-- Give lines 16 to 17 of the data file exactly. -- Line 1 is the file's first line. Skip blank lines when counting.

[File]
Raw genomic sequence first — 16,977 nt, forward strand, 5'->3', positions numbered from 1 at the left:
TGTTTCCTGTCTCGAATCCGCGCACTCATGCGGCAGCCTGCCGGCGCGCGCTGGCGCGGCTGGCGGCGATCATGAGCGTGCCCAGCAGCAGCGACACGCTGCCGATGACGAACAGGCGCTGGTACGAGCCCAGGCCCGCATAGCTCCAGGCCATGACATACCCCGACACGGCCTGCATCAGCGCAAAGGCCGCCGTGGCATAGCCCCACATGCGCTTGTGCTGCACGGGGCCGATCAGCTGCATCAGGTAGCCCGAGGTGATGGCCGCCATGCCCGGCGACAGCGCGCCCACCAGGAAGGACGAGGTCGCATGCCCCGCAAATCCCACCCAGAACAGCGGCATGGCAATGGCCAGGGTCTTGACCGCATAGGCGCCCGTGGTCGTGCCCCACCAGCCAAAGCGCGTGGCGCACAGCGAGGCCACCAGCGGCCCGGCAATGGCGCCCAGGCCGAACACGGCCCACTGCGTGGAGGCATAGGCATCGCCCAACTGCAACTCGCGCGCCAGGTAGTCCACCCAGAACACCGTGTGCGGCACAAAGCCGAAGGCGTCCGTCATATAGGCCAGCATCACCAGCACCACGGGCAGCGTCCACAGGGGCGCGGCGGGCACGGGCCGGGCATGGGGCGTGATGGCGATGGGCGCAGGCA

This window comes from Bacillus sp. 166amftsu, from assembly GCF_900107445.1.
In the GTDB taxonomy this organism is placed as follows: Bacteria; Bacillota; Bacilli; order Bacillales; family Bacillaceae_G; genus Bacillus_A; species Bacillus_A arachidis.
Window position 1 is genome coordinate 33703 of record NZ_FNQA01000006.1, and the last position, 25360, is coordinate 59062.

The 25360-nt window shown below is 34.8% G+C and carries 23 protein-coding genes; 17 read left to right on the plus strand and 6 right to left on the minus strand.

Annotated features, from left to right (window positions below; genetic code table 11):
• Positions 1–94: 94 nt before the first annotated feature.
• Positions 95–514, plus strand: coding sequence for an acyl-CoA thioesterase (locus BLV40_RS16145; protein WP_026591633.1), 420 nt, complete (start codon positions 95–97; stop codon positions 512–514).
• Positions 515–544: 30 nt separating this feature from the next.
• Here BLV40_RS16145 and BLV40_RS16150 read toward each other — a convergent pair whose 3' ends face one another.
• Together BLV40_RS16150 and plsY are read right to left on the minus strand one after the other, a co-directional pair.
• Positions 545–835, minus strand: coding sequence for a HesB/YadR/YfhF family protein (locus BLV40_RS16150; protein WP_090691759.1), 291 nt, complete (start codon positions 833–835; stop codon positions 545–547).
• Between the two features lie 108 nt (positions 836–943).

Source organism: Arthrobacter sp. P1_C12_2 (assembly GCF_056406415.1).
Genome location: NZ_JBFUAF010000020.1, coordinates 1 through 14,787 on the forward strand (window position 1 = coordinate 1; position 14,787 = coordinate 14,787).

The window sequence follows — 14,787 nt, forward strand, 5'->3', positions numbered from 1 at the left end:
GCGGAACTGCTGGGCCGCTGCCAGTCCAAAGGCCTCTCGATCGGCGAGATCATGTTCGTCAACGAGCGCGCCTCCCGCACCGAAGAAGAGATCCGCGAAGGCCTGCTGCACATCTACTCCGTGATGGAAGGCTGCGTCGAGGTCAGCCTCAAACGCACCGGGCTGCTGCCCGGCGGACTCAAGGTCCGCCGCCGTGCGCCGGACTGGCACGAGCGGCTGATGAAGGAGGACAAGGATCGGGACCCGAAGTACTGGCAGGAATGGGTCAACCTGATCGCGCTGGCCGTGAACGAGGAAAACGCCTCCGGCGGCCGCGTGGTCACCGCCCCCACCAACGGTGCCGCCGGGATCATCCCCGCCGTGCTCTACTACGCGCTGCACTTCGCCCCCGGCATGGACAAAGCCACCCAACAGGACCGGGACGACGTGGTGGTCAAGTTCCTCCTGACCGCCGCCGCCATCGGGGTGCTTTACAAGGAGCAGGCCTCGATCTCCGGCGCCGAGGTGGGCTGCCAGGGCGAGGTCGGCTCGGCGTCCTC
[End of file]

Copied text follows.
Genome location: NZ_JBFUAF010000020.1, coordinates 1 through 14,787 on the forward strand (window position 1 = coordinate 1; position 14,787 = coordinate 14,787).

The window sequence follows — 14,787 nt, forward strand, 5'->3', positions numbered from 1 at the left end: